Assuntos
Infecções/induzido quimicamente , Doenças Inflamatórias Intestinais/tratamento farmacológico , Complicações Pós-Operatórias/induzido quimicamente , Corticosteroides/efeitos adversos , Adulto , Ácidos Aminossalicílicos/efeitos adversos , Viés , Colite Ulcerativa/tratamento farmacológico , Intervalos de Confiança , Doença de Crohn/tratamento farmacológico , Feminino , Humanos , Fatores Imunológicos/efeitos adversos , Infecções/epidemiologia , Integrinas/antagonistas & inibidores , Masculino , Estudos Observacionais como Assunto/estatística & dados numéricos , Razão de Chances , Complicações Pós-Operatórias/epidemiologia , Deiscência da Ferida Operatória/induzido quimicamente , Deiscência da Ferida Operatória/epidemiologia , Infecção da Ferida Cirúrgica/induzido quimicamente , Infecção da Ferida Cirúrgica/epidemiologia , Fatores de Tempo , Fator de Necrose Tumoral alfa/antagonistas & inibidores
4.
Med Sci (Paris) ; 36(10): 893-899, 2020 Oct.
Artigo em Francês | MEDLINE | ID: mdl-33026332

RESUMO

Non-infectious uveitis is a heterogenous group of potentially blinding ocular autoimmune diseases that may represent a manifestation of a systemic condition or may affect the eyes only. A systemically administered anti-TNF has recently been approved for the treatment of non-infectious uveitis, broadening the therapeutic arsenal available to control intraocular inflammation and reduce uveitis complications that can lead to vision loss. When uveitis affects only the eyes, a local anti-TNF-α administration strategy could optimize the ocular therapeutic effect and reduce undesirable systemic side-effects. A new ocular method of non-viral gene therapy, currently in development, may broaden the indications for ocular anti-TNF-α agents, not only for uveitis but also for other diseases in which TNF-α-mediated neuro-inflammation has been demonstrated.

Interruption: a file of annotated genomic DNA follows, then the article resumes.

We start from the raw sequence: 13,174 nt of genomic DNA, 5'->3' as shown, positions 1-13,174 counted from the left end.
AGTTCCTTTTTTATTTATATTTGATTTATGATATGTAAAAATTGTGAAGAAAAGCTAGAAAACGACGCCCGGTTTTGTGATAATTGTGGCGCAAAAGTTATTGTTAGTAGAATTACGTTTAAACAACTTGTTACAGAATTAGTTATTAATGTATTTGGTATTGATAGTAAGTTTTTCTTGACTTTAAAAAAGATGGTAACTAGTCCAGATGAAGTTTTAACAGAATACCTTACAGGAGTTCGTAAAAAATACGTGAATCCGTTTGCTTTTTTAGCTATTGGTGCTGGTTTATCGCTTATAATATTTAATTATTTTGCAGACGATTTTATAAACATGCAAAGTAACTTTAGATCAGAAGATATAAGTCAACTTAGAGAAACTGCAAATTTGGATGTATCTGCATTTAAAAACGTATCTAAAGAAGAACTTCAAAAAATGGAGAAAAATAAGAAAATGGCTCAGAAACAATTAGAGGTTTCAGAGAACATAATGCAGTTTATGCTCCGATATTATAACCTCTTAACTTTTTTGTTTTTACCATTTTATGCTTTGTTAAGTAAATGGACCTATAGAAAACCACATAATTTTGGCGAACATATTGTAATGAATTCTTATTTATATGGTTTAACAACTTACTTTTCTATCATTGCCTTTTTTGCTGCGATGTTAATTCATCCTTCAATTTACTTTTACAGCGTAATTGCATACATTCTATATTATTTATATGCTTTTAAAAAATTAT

Assuntos
Terapia Genética , Fator de Necrose Tumoral alfa/imunologia , Uveíte/terapia , Transtornos da Visão/prevenção & controle , Anticorpos Neutralizantes/genética , Anticorpos Neutralizantes/uso terapêutico , Doenças Autoimunes/terapia , Terapia Genética/métodos , Terapia Genética/tendências , Humanos , Fator de Necrose Tumoral alfa/antagonistas & inibidores
5.
Front Immunol ; 11: 1844, 2020.
Artigo em Inglês | MEDLINE | ID: mdl-32903555

RESUMO

With the onset of the global pandemic in 2020 of Severe Acute Respiratory Syndrome Coronavirus-2 (SARS-CoV-2), there has been increasing research activity around certain disease-modifying drugs that are used for the management of inflammatory disorders such as rheumatoid arthritis, spondyloarthrosis, psoriatic arthritis, systemic lupus erythematosus, and inflammatory bowel disease for managing coronavirus symptoms. In the conditions mentioned, many people are on long-term treatment with agents including hydroxychloroquine, tumor necrosis factor alpha (TNFα) inhibitor drugs, other biologic agents such as monoclonal antibodies to IL-6 and Janus kinase inhibitors including baricitinib and tofacitinib, which are used to control inflammatory responses in their respective auto-immune condition. There is emerging data that immunomodulatory drugs could be protective at reducing certain features of SARS-CoV-2 and improving recovery. In addition, it is important to understand if subjects being treated with the immunomodulatory agents described have a less severe SARS-CoV-2 infection, as they are deemed some protection from their immunomodulatory treatment, or if they develop infections similar to non-immunocompromised patients. There is a huge unmet clinical need to advise patients responsibly about whether they should remain on their immunomodulatory treatment or not in light of Covid-19 infection. In this article we will discuss potential treatment options for SARS-CoV-2 using immunomodulatory drugs and at what stage of the condition they may be beneficial. Viable treatment options during the global coronavirus pandemic are a much-needed and an intensely active area of research.


Assuntos